Entropic Communications (NASDAQ: ENTR), a provider of semiconductor solutions for the connected home, made a series of announcements following the close of trading on Monday. The first is that the company's bookings for June weren't experiencing the typical seasonal pickup, leading the company to lower revenue guidance for the second quarter from the prior range of $53 million to $55 million and a loss of between $0.10 and $0.12 per share to $50 million $51 million and a loss of $0.13 per share. Entropic also announced a layoff-heavy restructuring that should help the company reach profitability more quickly.

R&D takes the brunt of the workforce cut
Entropic had about 650 employees as of Monday's announcement. However, the restructuring will involve laying off over 150 employees, more than over 23% of the workforce. Management indicated that three-quarters of the layoffs will be research and development related, leaving a quarter from the various selling, general, and administrative expenses. This restructuring will also involve consolidation of the company's offices, as well as about $5 million in charges, 75% of which are expected to be cash charges. The total expected operating expense savings from the deal should add up to $24 million per year. 

While trimming the fat is helpful in trying to reach operational goals, the principal concern here is that most of the cuts are coming from R&D -- the lifeblood of any semiconductor company. On top of that, management has indicated that it isn't canceling any programs (though its Ultra-HD programs will be pushed out), so the company's remaining workforce will need to do more with less. Management noted in an afternoon conference call that the company will focus more on larger, tier-1 customers. This helps support the lower operating expense run rate, but could lead to a long-term customer concentration problem.

Finally, management noted on the call that because of a fundamental shift in Entropic's R&D structure to more reusable IP blocks, engineering teams will be able to spin more derivatives based on a common set of core IP much more quickly than in prior generations, improving efficiency. Many semiconductor companies are signaling similar shifts, so it'll be interesting to see if this actually ends up yielding the results that management expects.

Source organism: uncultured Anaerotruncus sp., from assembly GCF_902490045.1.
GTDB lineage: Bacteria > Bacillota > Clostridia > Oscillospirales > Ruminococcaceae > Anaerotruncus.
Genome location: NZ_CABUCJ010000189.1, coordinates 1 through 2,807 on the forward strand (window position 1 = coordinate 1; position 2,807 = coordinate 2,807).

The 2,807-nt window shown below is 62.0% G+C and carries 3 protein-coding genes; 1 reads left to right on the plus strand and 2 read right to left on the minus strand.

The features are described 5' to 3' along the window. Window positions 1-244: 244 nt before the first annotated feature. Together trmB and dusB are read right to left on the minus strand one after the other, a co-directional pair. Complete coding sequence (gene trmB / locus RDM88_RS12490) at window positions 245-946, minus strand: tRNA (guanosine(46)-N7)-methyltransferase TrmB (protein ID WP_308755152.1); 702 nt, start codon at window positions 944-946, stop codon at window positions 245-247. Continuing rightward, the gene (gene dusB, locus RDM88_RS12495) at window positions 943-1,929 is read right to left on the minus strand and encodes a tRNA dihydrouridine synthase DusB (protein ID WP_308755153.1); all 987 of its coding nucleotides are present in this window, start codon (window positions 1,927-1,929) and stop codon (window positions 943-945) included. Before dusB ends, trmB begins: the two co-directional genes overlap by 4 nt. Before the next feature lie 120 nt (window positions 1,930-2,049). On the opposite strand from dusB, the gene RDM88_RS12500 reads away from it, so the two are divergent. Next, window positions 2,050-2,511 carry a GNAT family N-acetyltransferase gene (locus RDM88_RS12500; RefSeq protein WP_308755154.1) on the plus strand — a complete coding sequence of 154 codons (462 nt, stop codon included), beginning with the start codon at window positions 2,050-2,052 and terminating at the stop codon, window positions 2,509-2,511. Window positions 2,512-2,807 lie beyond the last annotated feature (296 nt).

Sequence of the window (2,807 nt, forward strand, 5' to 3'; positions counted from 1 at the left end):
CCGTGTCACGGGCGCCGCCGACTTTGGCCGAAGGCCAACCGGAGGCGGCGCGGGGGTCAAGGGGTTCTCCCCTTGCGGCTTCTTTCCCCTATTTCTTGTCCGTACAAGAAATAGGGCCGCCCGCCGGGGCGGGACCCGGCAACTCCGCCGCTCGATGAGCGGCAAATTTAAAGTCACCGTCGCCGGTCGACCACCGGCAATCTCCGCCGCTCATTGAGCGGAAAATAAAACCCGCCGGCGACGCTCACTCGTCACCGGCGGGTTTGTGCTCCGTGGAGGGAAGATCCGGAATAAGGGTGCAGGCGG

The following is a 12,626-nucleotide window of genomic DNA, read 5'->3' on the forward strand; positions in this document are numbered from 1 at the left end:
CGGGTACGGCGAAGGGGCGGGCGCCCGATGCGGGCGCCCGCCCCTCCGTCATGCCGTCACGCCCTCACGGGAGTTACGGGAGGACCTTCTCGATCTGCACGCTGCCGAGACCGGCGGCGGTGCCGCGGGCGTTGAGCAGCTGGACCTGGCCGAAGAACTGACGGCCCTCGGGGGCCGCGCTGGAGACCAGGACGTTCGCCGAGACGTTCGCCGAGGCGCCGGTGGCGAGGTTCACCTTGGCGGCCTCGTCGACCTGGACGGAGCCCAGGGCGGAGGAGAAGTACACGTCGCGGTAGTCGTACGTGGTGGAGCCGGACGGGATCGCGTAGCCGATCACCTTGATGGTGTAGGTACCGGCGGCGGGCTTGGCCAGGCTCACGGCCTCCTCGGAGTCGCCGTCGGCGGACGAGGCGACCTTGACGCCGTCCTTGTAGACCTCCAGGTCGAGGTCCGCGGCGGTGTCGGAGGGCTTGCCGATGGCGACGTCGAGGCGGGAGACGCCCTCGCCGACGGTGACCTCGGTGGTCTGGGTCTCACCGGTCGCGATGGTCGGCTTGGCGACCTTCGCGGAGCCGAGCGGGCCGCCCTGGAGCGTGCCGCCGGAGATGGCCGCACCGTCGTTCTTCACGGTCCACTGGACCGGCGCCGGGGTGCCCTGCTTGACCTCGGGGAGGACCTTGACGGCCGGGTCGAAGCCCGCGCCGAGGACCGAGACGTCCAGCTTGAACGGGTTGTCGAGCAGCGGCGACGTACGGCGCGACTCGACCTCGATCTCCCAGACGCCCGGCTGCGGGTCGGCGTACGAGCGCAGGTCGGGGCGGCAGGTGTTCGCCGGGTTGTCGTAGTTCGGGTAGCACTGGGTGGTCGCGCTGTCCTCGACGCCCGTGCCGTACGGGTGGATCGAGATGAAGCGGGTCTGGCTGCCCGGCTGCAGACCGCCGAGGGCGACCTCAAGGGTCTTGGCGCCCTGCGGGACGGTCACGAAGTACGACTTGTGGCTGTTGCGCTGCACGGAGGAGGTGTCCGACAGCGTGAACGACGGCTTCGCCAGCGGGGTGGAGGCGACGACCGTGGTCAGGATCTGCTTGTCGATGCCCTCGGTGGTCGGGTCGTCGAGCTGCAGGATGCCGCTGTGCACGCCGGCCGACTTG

The elephant in the room: Broadcom
By far the largest player in the connected home and set-top box market is chipmaker Broadcom (NASDAQ: BRCM), which has more revenue than all of its major competitors in this space combined.

Source: Broadcom.

With Broadcom already firmly in the lead in this market, and with the company recently signaling that with the divestiture of its cellular business it will be able to invest more in its broadband (as well as infrastructure and networking) group, the competitive situation isn't going to get any easier. It will be important to monitor Entropic's continued ability to launch competitive products on time and on target in light of the big R&D slash.

Profitability appears just around the corner
At a $60 million per quarter breakeven run rate, the company doesn't exactly depend on huge growth to reach profitability. As outlined in my May 22 piece on Entropic Communications, the company should enjoy a nice revenue spike beginning in the fourth quarter of this year and becoming material throughout the course of 2015 as a result of wins in Comcast's (NASDAQ:CMCSA) X1 and X2 set-top boxes. Furthermore, the company expects its next-generation digital-channel stacking switches to show up in mid-2015 and to ramp up materially throughout 2016.

With revenue only off breakeven by about $10 million per quarter, the odds of the company becoming nicely profitable in 2015 have just gone up significantly. In the near term, this development should offset this quarter's miss, and the stock should trend upward in the coming months. While a painful move, this restructuring should improve sentiment around the company's near-to-medium-term prospects.

Foolish takeaway
Cutting R&D spending is never pleasant, but given the current revenue profile of the business, this was probably the best move that management had available. That said, after multiple quarters of disappointments, the company really can't afford to keep falling flat on its face. With no more excuses left, Entropic needs to deliver solid business performance. The third-quarter guidance that should accompany the full second-quarter earnings release probably won't be anything to write home about (management indicated on the restructuring call that it expected the third quarter to be flat to slightly up), but investors will eagerly await the fourth-quarter guide given at the third-quarter earnings release.